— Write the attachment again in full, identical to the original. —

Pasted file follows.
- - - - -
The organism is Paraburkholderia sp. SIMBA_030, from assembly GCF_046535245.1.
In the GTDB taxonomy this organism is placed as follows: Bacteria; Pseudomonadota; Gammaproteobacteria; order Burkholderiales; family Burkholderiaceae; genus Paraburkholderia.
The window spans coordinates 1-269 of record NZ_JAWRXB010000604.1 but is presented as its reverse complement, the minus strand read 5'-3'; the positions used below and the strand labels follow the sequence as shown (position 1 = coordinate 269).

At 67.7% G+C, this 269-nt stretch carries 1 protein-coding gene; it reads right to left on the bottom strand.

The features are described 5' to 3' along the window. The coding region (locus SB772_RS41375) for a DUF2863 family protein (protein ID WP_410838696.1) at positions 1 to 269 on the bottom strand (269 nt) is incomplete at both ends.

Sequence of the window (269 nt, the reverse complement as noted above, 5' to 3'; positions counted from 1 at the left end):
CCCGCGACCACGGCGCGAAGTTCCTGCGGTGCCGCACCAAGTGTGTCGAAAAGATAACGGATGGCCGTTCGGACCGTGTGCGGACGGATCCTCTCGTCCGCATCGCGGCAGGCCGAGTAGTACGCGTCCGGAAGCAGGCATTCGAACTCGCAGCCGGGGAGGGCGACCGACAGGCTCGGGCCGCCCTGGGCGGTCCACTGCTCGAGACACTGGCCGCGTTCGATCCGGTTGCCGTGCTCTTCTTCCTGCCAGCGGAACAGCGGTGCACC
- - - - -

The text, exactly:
The organism is Paraburkholderia sp. SIMBA_030, from assembly GCF_046535245.1.
In the GTDB taxonomy this organism is placed as follows: Bacteria; Pseudomonadota; Gammaproteobacteria; order Burkholderiales; family Burkholderiaceae; genus Paraburkholderia.
The window spans coordinates 1-269 of record NZ_JAWRXB010000604.1 but is presented as its reverse complement, the minus strand read 5'-3'; the positions used below and the strand labels follow the sequence as shown (position 1 = coordinate 269).

At 67.7% G+C, this 269-nt stretch carries 1 protein-coding gene; it reads right to left on the bottom strand.

The features are described 5' to 3' along the window. The coding region (locus SB772_RS41375) for a DUF2863 family protein (protein ID WP_410838696.1) at positions 1 to 269 on the bottom strand (269 nt) is incomplete at both ends.

Sequence of the window (269 nt, the reverse complement as noted above, 5' to 3'; positions counted from 1 at the left end):
CCCGCGACCACGGCGCGAAGTTCCTGCGGTGCCGCACCAAGTGTGTCGAAAAGATAACGGATGGCCGTTCGGACCGTGTGCGGACGGATCCTCTCGTCCGCATCGCGGCAGGCCGAGTAGTACGCGTCCGGAAGCAGGCATTCGAACTCGCAGCCGGGGAGGGCGACCGACAGGCTCGGGCCGCCCTGGGCGGTCCACTGCTCGAGACACTGGCCGCGTTCGATCCGGTTGCCGTGCTCTTCTTCCTGCCAGCGGAACAGCGGTGCACC